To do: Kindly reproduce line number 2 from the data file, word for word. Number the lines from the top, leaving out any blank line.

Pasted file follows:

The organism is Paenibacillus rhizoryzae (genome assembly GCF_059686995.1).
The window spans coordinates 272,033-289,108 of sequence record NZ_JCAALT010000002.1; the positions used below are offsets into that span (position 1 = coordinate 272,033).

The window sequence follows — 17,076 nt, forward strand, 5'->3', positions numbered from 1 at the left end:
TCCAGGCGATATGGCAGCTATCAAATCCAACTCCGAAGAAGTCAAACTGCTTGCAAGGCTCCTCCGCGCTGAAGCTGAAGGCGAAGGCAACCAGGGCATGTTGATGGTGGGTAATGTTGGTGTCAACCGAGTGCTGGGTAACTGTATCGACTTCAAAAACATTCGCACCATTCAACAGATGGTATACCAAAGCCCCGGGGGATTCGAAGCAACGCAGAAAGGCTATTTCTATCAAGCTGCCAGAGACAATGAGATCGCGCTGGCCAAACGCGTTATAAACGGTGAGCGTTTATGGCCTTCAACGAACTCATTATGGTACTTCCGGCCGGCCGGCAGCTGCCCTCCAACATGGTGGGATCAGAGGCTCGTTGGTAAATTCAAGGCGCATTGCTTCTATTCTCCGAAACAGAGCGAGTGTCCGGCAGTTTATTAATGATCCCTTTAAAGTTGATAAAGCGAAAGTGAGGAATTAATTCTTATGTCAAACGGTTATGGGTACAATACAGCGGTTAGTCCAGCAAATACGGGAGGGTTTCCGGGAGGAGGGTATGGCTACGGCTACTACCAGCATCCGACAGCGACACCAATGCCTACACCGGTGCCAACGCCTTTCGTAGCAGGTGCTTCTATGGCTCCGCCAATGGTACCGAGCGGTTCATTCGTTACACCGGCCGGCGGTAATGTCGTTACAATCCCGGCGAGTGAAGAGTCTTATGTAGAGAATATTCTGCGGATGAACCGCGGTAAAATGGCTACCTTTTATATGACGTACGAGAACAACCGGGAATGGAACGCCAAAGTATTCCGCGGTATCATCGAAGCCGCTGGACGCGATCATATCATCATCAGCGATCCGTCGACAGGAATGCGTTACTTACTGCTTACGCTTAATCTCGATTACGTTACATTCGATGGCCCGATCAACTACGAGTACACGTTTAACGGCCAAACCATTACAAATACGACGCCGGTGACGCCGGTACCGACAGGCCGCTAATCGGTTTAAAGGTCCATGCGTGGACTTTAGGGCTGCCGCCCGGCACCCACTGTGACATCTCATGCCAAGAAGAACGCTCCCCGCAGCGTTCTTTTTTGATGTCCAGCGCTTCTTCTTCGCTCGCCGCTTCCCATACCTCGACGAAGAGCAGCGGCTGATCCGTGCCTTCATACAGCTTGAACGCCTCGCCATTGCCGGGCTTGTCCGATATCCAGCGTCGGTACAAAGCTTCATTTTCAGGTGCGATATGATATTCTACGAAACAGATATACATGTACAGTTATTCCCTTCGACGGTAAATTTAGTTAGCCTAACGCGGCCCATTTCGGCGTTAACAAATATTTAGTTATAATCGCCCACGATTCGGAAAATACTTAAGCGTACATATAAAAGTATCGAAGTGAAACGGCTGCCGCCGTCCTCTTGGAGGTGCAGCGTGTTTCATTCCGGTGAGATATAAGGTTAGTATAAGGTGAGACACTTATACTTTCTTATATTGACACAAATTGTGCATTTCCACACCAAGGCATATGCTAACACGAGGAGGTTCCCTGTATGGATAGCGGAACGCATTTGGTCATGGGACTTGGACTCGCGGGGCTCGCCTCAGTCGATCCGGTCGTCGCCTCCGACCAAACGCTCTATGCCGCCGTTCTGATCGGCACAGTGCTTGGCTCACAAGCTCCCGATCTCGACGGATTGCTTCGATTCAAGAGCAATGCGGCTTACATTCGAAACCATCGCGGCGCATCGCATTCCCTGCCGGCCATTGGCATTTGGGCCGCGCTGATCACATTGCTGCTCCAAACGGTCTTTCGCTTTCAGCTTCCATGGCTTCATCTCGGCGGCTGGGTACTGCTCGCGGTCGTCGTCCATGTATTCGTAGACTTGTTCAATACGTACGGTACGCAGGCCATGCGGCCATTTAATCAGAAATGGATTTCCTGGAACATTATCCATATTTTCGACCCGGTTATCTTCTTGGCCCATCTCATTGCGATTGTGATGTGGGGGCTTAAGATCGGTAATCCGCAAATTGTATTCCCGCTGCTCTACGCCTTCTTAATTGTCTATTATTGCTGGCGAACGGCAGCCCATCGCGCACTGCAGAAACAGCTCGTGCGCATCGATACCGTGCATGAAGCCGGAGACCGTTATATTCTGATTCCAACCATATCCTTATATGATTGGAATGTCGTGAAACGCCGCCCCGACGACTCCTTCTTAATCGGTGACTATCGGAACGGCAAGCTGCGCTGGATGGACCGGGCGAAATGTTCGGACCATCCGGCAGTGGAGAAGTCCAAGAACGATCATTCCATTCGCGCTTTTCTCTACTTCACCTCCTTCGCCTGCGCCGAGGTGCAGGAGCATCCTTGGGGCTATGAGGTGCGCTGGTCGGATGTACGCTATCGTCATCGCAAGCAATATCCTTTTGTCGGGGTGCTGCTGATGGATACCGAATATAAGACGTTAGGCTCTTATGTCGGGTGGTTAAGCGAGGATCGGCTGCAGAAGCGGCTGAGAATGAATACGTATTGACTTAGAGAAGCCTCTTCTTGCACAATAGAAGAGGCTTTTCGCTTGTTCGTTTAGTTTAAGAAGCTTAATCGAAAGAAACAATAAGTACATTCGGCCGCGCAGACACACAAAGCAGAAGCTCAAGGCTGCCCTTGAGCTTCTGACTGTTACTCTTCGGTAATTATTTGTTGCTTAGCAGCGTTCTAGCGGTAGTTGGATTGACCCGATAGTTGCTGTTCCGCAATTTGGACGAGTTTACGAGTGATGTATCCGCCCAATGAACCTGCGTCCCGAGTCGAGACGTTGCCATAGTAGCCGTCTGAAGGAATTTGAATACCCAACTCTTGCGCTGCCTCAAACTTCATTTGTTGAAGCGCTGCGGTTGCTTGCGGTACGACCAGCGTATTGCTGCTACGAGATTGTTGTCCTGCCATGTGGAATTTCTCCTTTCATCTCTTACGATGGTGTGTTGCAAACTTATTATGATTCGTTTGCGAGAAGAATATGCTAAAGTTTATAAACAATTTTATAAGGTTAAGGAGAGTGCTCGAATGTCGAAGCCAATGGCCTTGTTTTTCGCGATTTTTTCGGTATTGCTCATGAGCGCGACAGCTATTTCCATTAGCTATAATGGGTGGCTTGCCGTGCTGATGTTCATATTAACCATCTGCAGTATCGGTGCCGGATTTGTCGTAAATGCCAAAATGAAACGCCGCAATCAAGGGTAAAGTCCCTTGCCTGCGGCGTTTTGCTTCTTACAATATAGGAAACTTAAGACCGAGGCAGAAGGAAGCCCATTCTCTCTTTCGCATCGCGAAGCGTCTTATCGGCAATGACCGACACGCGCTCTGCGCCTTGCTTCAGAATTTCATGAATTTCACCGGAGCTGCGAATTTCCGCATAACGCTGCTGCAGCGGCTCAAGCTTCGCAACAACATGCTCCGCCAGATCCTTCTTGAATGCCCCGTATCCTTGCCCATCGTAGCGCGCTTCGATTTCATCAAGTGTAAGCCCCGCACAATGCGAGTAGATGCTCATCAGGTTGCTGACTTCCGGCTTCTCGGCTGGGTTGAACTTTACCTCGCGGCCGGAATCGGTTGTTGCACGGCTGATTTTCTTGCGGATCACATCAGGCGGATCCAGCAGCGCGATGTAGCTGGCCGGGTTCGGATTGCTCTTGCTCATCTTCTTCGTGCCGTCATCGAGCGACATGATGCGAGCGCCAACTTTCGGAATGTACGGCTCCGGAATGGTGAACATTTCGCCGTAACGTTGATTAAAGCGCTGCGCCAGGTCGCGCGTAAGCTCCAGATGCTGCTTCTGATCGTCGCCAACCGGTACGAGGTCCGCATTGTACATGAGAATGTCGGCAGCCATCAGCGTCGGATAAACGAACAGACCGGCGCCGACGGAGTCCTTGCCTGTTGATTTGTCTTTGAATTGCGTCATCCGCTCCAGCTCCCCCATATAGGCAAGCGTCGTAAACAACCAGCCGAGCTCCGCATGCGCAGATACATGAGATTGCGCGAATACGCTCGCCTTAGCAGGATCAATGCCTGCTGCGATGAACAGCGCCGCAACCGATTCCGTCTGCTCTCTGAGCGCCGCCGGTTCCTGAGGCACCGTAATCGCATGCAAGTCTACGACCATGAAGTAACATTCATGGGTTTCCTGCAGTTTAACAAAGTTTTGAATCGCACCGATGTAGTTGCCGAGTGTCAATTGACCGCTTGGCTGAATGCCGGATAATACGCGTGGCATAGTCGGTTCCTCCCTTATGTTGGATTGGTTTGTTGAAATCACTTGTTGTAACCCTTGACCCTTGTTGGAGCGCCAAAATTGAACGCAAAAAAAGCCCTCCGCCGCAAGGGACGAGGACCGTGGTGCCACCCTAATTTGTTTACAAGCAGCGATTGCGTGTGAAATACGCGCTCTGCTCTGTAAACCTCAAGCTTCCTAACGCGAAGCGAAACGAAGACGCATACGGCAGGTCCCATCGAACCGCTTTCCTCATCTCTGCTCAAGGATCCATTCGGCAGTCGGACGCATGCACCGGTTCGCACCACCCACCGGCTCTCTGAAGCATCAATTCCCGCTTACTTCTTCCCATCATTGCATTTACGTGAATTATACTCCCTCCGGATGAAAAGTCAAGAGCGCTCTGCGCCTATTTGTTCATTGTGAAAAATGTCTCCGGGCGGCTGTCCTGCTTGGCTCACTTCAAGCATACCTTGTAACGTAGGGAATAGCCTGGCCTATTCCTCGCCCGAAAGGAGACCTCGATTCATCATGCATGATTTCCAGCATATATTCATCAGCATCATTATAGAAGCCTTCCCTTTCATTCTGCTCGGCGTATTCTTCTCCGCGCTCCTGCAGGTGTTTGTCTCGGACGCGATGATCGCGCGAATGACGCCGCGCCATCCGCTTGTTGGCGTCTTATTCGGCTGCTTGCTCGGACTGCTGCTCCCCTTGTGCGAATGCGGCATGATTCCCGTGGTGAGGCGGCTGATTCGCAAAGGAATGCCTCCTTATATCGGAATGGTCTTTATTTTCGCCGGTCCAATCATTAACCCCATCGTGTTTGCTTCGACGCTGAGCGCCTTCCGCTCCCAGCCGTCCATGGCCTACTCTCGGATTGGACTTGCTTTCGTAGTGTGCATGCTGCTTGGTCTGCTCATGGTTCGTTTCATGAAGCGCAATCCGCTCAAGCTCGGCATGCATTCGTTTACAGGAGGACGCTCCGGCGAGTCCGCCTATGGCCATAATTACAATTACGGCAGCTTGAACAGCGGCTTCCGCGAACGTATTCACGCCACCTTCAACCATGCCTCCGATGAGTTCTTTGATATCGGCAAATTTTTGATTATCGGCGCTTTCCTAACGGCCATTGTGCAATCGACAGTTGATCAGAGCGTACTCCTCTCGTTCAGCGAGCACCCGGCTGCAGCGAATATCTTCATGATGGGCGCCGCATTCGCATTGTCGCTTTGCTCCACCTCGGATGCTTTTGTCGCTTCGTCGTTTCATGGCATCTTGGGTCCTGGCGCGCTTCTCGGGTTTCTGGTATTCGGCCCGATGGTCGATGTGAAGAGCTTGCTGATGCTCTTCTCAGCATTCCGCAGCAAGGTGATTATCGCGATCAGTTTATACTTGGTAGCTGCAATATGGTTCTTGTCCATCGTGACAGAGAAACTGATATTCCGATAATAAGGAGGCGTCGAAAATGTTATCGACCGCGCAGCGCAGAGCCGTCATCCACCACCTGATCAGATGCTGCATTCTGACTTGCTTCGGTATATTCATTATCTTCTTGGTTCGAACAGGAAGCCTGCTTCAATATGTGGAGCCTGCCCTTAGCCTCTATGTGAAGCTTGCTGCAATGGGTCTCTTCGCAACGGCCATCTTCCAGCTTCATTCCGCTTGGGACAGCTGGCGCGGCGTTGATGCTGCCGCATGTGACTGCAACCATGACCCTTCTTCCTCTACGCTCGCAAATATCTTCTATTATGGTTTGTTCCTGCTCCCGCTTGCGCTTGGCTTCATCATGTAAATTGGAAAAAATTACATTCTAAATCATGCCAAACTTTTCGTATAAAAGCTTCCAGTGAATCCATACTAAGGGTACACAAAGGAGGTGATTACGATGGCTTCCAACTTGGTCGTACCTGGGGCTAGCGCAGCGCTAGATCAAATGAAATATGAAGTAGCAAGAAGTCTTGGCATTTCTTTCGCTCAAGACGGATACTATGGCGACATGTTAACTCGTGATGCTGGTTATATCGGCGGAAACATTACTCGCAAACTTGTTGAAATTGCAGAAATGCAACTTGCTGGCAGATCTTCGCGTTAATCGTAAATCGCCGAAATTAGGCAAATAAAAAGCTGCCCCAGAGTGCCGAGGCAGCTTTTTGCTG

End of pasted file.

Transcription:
The window spans coordinates 272,033-289,108 of sequence record NZ_JCAALT010000002.1; the positions used below are offsets into that span (position 1 = coordinate 272,033).